Gainful Employment

What makes work worth it? What does psychology say in regard to making employment and the workspaces which we occupy for the better hours of our days?

Sigmund Freud once said that a healthy life is one in which one has the ability to love and work. Indeed, without these two, the chances of one evening having proper mental health is minimal. In this article, I will briefly present what psychological research posits as the building blocks of gainful employment that one should look for prior to employment and what managers should seek to sustain.

1. Gainful Employment: Work, Happiness and Satisfaction

If a person is happy at work, chances are that his or her overall satisfaction with life will be higher.  The correlation of job satisfaction with overall happiness is about .40.
Employed people consistently report being happier than their counterparts without jobs. Performing well leads to life satisfaction which leads to performing better. That is the opposite of a vicious cycle!

2. Performing Well and Meeting Goals.

Career self-efficacy: This is personal confidence in one’s capacity to handle career development and work-related goal activities. This means that an employee does not feel overwhelmed. It is significantly related to both success and satisfaction with one’s occupational efforts and decisions.
A high-hope boss clearly identifies achievable work subgoals, which in turn increases workers’ motivation and the chances of reaching larger, organizational goals.

3. Deriving Purpose by Providing a Product or Service

Work is an important potential source of purpose in life.
Workers need a sense that they are making a contribution to other people and to their society. What this means is that employees are more committed, creative and engaged when they feel that the products and services they are involved with are making positive social change and contribution in the real world. It’s important to connect products and services to meaning in life.

4. Engagement and Involvement

Engagement is the employee’s involvement with his or her work, whereas satisfaction is employee enthusiasm at work.
Engagement occurs when employees find their needs being met.
These needs include knowledge of expectations, resources to meet them, feel significant, trustworthy coworkers, chances to improve and develop (Harter et aI., 2002, p. 269).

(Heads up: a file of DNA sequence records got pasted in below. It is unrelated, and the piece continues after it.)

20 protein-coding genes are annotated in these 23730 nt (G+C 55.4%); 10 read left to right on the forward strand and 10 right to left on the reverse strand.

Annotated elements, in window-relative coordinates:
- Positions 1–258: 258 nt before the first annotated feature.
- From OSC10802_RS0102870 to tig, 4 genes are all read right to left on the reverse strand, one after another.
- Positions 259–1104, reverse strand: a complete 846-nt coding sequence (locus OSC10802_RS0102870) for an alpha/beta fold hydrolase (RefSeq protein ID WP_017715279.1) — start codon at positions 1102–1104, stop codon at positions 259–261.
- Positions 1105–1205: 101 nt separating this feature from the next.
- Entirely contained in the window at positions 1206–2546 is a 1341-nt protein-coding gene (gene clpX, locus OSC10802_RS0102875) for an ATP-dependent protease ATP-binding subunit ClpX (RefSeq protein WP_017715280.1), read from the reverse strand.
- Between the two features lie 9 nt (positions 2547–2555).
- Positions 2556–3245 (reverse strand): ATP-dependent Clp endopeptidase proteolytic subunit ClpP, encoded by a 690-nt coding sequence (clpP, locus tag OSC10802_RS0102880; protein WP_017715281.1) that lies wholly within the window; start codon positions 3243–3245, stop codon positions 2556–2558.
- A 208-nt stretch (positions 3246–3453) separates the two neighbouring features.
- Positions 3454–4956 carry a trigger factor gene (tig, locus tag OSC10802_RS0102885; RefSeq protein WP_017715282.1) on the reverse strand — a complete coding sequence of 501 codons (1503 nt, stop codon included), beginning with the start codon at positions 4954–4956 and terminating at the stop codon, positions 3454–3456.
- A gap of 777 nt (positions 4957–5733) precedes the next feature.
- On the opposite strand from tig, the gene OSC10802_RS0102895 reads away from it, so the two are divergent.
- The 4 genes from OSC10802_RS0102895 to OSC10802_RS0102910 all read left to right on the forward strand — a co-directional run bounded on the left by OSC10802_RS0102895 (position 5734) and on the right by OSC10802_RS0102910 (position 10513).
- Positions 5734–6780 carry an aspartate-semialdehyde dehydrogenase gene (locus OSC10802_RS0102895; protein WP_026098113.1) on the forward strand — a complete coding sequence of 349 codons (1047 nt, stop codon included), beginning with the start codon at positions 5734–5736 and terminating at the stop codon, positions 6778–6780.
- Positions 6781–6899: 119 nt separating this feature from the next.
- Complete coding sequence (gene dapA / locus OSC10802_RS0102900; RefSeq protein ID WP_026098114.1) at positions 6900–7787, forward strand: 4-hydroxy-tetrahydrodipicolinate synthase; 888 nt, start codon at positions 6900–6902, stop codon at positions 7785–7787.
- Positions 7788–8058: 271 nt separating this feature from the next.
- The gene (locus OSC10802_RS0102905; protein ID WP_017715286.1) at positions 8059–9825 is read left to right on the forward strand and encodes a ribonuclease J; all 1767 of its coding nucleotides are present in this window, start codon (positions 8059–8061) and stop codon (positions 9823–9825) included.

Moreover, there should be a match between the required activities and the skills and personality of the employees (Warr, 1999).

5. Variety in Job Duties

Tasks that are sufficiently varied result in satisfaction.
People ought to have as much variety and stimulation as possible in their work to avoid boredom and stagnation.
Repetitious and tedious tasks and inflexible schedules lead employees to become demoralized and lose their motivation.

6. Income for Family and Self

One of the most complicated processes is to try and equate the salary of an employee to their needs. A reasonable wage will help workers be more at peace.
Financial freedom plays a large role in people’s major decisions including those that pertain to whether staying or remaining at a job. It is of major importance that there should be a balance between the pursuit of money and the maintenance of family and social ties.

7. Companionship and Loyalty to Coworkers and Bosses: Friends at Work.

In years past, friendship and camaraderie were frowned upon. Today, it is encouraged in high-hope organizations. Forming bonds, sharing sufferings and triumphs builds a sense of community at a given workplace and this is a contributing factor to happiness and satisfaction.

If you have a “best friend” at work, you are likely to have fewer accidents, increased safety, more engaged customers, and increased achievement and productivity. People with a best friend at work are seven times more likely to be psychologically and physically engaged on the job (Rath, 2006).

8. Safe Work Environments.

Perceived safety at and of the workplace was one of the most robust predictors of employee satisfaction (Harter et al., 2002)
This includes both physical and psychological safety. Physical safety is obvious. Psychological safety entails spaces where people feel respected, appreciated, encouraged, opportunities for growth, promotion, development and a sense of self-efficacy among others.

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